However, if the hydrant GIS database contains coordinates (and these don’t need to be exact, as hydrants are usually painted a bright color and stand about three feet high) along with hydrant’s make, model, date of installation, fire zone, color, flow test, hose type, etc., then the maintenance program will use all the attribute data (least of which is the coordinates) to keep the water flow ready. And reporting to regulatory agencies is easy and efficient, saving time, money, and possibly lives.
Maybe I should explain in more detail how the GIS uses the attributes so you can see its real value. With the data neatly stored into a GIS, the water utility responsible for the monthly maintenance program can quickly and easily go to the GIS and make the following request: “Show me all the hydrants that were manufactured by KENNEDY, installed after 1980, painted YELLOW, with a NATIONAL STANDARD hose type.” Quickly and easily, the GIS will return the results. The map display will highlight all the hydrants that meet your specific criteria.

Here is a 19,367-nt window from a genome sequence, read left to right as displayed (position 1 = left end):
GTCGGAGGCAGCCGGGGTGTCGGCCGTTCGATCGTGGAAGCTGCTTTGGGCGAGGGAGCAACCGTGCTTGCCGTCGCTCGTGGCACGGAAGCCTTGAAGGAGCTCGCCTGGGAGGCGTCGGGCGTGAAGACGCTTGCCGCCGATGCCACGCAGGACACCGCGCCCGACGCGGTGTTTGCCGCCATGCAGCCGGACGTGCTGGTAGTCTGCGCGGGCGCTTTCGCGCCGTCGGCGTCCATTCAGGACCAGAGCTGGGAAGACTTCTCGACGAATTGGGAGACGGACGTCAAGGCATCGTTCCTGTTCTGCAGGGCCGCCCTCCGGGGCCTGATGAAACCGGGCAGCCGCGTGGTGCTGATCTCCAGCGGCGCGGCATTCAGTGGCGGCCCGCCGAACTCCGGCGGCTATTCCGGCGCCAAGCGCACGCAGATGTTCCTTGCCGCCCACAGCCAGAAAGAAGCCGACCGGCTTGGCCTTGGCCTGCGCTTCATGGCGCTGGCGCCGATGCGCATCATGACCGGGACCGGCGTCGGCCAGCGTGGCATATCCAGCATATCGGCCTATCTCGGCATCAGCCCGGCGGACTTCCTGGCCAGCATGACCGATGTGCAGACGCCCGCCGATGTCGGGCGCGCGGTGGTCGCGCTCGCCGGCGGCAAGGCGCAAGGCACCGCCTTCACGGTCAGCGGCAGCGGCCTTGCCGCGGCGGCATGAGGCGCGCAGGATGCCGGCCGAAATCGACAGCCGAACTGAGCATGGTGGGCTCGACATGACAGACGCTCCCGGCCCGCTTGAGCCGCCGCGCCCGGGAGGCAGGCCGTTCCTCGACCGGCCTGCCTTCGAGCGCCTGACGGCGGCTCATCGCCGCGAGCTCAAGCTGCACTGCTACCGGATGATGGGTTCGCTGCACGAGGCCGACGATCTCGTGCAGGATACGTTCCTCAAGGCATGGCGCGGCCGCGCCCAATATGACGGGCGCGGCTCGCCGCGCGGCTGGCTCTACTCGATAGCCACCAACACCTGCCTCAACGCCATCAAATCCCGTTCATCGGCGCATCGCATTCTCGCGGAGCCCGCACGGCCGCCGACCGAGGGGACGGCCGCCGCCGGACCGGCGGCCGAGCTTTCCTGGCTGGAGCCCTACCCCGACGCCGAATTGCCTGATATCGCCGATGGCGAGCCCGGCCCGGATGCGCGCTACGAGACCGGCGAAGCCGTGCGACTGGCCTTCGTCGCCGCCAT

So where do the coordinates play into the picture? Since the individual coordinates are part of each hydrant record in the GIS database, the software uses the coordinates to show the hydrant location (X marks the spot, literally!) in the final selected set. Without the coordinates, the hydrants could not be displayed, but again, it’s the attributes that really make the hydrants and the maintenance program valuable to the fire department.
Knowing what data to collect and how to turn that data into information is really what GIS is all about. The following quote by Dr. Carl Sagan (American astronomer, writer, and scientist) sums up my thoughts on this subject: “Knowing a great deal is not the same as being smart; intelligence is not information alone but also judgment, the manner in which information is collected and used.”
SURVEYOR RANDY says …